Congress has introduced a number of bills designed to restrict the use of UAVs at home, and several would require law enforcement to obtain a warrant before sending up these unmanned aircraft for the purpose of domestic surveillance, subject to specific exceptions. Still other legislation would require users to first file a data collection statement detailing when, where and how the drone is to be used and how the user will minimize the collection of information protected by the proposed legislation.

According to Thompson, “the relative sophistication of drones contrasted with traditional surveillance technology may influence a court’s decision whether domestic drone use is lawful under the Fourth Amendment.”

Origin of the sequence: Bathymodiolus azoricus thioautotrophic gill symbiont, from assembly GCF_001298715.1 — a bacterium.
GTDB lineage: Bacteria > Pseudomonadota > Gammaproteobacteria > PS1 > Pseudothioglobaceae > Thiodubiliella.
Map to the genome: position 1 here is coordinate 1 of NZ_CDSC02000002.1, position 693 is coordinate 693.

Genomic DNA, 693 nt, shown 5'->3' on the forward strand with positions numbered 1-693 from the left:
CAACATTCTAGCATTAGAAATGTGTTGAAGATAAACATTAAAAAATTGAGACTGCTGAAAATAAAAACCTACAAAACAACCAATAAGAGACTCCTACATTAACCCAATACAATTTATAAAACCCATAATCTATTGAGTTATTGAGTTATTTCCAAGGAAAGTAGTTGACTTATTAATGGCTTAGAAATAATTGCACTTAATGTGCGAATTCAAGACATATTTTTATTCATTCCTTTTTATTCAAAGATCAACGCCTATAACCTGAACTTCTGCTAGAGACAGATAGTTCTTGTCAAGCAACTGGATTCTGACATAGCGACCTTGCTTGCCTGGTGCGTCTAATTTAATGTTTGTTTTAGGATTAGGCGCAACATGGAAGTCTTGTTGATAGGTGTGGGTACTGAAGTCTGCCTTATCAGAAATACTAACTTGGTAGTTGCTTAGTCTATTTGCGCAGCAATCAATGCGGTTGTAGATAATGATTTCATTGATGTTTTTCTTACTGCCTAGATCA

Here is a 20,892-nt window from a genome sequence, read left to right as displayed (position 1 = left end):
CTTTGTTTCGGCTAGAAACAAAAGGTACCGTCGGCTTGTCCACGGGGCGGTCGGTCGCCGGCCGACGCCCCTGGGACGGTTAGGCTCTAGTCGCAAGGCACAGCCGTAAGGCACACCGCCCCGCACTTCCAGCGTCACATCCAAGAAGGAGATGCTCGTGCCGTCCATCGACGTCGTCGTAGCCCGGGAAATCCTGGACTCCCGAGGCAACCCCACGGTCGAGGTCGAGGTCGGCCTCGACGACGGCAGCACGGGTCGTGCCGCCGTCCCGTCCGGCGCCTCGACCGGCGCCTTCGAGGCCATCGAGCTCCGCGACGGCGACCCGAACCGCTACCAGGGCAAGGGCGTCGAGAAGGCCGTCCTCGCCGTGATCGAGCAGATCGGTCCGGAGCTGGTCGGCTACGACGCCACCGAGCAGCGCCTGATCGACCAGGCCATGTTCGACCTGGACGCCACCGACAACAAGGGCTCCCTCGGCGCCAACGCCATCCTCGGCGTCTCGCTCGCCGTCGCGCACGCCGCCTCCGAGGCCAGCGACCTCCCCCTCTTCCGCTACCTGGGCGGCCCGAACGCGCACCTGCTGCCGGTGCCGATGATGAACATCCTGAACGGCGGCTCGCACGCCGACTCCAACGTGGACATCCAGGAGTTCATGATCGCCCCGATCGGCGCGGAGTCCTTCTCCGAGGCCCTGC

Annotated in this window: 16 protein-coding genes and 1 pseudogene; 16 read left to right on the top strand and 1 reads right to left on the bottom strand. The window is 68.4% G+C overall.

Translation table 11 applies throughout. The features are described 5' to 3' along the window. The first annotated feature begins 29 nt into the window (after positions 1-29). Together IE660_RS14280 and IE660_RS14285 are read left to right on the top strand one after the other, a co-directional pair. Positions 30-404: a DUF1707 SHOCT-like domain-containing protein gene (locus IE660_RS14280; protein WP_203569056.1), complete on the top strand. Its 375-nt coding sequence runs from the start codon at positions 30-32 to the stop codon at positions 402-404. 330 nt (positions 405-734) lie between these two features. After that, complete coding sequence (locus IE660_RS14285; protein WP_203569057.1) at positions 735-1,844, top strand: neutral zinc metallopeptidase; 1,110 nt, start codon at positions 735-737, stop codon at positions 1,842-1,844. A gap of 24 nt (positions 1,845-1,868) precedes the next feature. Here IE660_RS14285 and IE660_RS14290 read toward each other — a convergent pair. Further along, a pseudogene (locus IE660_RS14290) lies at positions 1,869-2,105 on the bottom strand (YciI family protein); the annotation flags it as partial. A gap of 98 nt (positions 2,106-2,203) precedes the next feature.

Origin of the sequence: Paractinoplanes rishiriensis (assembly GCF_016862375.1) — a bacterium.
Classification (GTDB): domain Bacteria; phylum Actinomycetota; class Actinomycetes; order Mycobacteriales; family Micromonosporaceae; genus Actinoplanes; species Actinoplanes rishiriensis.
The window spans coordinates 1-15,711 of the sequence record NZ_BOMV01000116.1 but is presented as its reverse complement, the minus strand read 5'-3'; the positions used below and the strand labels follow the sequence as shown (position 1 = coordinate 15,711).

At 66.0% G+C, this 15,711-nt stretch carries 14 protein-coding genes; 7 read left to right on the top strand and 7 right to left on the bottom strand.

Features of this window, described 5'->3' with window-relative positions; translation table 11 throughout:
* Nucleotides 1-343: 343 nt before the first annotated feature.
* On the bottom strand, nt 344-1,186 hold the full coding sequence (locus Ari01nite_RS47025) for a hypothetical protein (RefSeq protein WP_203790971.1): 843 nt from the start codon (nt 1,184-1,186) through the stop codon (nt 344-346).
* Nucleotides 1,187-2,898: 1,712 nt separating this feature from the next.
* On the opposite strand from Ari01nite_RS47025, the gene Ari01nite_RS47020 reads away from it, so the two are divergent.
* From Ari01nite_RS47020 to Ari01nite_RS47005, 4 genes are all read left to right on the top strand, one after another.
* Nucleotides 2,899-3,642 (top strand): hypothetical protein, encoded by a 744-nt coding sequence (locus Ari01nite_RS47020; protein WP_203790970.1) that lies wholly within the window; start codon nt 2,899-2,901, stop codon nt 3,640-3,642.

Beyond the deployment of drones in and around public places, Thompson wrote, “law enforcement agencies are granted significant deference to conduct surveillance at or near American borders,” where the federal government “has a significant interest in protecting American borders from crossings by persons attempting to enter unlawfully, drug trafficking, and, perhaps most importantly, the transit of weapons and persons seeking to do harm to American people and infrastructure.”

Congress already has granted federal law enforcement agencies significant search and surveillance authorities on the nation’s borders. Immigration officers are allowed to conduct warrantless searches of any vessel that’s at a reasonable distance from any US border and any vehicle 25 miles from a border for the “purpose of patrolling the border to prevent the illegal entry of aliens into the United States.”